Performance of domesticated (Vietnamese) versus non-domesticated (Cambodian) Snakehead, Channa striata (Bloch 1793) with regard to weaning onto pellet feed

Document Type


Date of Original Version



The Cambodian government banned snakehead, Channa striata (Bloch 1793) aquaculture in 2004 due to the unsustainable practices. Recent research in Vietnam led to increased sustainability with regard to hatchery practices and feeds. As part of a project to transfer technology from Vietnam to Cambodia, a study was conducted to compare survival and growth of domesticated snakehead from Vietnam with those of non-domesticated snakehead from Cambodia. Cambodian broodstock fish were collected from Mekong River and Tonle Sap, and F1 Cambodian fish from previous breeding were also used. Domesticated broodstock were purchased from Vietnam. Larvae from spawns of the four broodstocks (Vietnam, Mekong River, Tonle Sap and F1 Cambodian fish) were subjected to a weaning protocol developed in Vietnam in a 60-d hatchery phase, followed by a 6-month grow-out in ponds. The experimental results showed that Vietnamese fish (10.88 g.fish-1) grew significantly faster than Cambodian fish (3.24 to 4.96 g.fish-1) in the hatchery, followed by continued rapid growth in the grow-out phase (324.2 g.fish-1for Vietnamese fish versus 132.9 to 148.1 g.fish-1 for Cambodian fish), largely due to increased feed consumption. Cannibalism rates ranged from 40–42 % in the hatchery phase except for Mekong River fish (significantly higher at 57 %) and 12–45 % in the grow-out phase (Vietnamese and F1 fish significantly lower than the other two treatments). It is not known whether differences were due to inherent genetic differences between wild Vietnamese and Cambodian fish, or to selective breeding (intentional or not) in Vietnam. Results will be useful information for Cambodian aquaculture policy to develop snakehead hatcheries and feed mills, following the lifting of the ban in 2016.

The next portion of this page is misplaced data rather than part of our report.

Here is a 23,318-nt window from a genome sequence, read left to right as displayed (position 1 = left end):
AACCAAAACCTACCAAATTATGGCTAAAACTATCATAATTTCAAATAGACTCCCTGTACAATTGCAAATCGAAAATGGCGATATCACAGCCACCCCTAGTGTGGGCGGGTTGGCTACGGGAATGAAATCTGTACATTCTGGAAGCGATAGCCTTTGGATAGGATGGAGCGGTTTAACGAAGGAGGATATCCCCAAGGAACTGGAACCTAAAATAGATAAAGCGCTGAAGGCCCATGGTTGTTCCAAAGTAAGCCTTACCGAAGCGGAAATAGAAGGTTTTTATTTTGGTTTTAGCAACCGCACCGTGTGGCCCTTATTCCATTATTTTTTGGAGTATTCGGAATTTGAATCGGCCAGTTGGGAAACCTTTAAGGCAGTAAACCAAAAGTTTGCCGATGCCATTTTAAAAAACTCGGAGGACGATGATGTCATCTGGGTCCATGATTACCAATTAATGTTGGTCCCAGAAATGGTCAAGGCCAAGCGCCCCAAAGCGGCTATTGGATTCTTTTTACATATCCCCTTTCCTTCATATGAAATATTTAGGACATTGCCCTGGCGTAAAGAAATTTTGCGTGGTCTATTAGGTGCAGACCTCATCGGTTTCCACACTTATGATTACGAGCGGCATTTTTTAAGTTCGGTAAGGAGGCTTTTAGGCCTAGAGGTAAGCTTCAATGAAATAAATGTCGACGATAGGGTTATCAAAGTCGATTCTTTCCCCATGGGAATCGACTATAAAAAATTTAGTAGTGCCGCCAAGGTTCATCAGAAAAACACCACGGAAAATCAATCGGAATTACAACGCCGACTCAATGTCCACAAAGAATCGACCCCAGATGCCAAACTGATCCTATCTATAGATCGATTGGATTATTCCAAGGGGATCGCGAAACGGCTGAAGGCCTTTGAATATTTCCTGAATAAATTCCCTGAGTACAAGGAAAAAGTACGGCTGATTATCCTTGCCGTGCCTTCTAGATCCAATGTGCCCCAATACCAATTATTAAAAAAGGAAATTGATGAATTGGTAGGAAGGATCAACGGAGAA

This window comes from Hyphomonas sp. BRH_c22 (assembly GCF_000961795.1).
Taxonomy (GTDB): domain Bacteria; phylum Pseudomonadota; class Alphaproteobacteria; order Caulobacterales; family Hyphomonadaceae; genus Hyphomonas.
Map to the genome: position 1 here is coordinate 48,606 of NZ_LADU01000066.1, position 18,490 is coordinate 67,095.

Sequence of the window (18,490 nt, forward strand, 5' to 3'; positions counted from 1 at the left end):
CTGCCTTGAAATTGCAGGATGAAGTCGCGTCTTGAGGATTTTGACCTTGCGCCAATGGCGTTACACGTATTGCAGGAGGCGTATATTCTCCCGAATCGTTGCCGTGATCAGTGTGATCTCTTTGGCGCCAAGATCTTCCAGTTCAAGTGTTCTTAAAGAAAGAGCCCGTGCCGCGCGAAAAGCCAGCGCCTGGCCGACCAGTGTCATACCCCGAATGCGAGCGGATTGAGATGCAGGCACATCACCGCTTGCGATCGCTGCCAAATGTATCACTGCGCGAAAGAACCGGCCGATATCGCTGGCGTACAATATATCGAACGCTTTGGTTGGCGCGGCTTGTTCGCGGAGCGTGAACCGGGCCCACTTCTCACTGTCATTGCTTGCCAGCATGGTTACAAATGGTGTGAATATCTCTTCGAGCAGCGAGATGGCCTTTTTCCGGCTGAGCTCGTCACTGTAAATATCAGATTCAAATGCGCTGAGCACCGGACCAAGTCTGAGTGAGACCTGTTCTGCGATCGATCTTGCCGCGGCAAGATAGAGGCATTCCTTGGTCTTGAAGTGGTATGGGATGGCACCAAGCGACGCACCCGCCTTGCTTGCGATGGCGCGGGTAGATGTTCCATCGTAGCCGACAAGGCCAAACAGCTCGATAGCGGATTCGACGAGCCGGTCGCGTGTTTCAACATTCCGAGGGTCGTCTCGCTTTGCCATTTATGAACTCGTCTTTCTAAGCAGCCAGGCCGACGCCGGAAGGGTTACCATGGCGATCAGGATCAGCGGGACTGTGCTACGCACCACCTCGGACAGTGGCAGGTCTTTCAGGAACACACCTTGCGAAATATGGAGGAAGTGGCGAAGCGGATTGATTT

Publication Title, e.g., Journal

Asian Fisheries Science